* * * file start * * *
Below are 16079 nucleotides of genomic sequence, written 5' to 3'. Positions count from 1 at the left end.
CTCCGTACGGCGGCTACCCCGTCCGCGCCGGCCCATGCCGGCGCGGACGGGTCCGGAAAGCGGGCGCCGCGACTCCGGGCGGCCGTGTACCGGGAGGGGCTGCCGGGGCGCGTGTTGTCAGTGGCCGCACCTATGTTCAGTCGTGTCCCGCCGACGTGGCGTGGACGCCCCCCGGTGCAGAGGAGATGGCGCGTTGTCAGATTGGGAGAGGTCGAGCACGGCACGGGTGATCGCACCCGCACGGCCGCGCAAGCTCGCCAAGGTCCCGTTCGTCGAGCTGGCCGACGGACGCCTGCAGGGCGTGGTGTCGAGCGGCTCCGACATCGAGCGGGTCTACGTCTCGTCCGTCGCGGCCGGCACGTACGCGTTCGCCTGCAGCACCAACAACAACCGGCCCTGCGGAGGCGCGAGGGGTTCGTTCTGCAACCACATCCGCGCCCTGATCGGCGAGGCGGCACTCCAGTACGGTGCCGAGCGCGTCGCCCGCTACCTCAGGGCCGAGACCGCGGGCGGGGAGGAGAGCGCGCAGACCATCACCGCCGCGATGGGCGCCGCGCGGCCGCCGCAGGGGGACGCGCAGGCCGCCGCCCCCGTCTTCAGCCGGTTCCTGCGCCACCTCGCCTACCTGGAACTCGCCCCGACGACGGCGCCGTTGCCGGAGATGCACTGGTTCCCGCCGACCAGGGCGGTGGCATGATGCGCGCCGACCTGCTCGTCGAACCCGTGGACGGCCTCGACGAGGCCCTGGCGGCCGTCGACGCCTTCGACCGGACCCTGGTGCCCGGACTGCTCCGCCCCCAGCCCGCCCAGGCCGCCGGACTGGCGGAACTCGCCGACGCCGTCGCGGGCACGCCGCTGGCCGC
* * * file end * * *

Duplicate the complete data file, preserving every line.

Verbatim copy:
Below are 16079 nucleotides of genomic sequence, written 5' to 3'. Positions count from 1 at the left end.
CTCCGTACGGCGGCTACCCCGTCCGCGCCGGCCCATGCCGGCGCGGACGGGTCCGGAAAGCGGGCGCCGCGACTCCGGGCGGCCGTGTACCGGGAGGGGCTGCCGGGGCGCGTGTTGTCAGTGGCCGCACCTATGTTCAGTCGTGTCCCGCCGACGTGGCGTGGACGCCCCCCGGTGCAGAGGAGATGGCGCGTTGTCAGATTGGGAGAGGTCGAGCACGGCACGGGTGATCGCACCCGCACGGCCGCGCAAGCTCGCCAAGGTCCCGTTCGTCGAGCTGGCCGACGGACGCCTGCAGGGCGTGGTGTCGAGCGGCTCCGACATCGAGCGGGTCTACGTCTCGTCCGTCGCGGCCGGCACGTACGCGTTCGCCTGCAGCACCAACAACAACCGGCCCTGCGGAGGCGCGAGGGGTTCGTTCTGCAACCACATCCGCGCCCTGATCGGCGAGGCGGCACTCCAGTACGGTGCCGAGCGCGTCGCCCGCTACCTCAGGGCCGAGACCGCGGGCGGGGAGGAGAGCGCGCAGACCATCACCGCCGCGATGGGCGCCGCGCGGCCGCCGCAGGGGGACGCGCAGGCCGCCGCCCCCGTCTTCAGCCGGTTCCTGCGCCACCTCGCCTACCTGGAACTCGCCCCGACGACGGCGCCGTTGCCGGAGATGCACTGGTTCCCGCCGACCAGGGCGGTGGCATGATGCGCGCCGACCTGCTCGTCGAACCCGTGGACGGCCTCGACGAGGCCCTGGCGGCCGTCGACGCCTTCGACCGGACCCTGGTGCCCGGACTGCTCCGCCCCCAGCCCGCCCAGGCCGCCGGACTGGCGGAACTCGCCGACGCCGTCGCGGGCACGCCGCTGGCCGC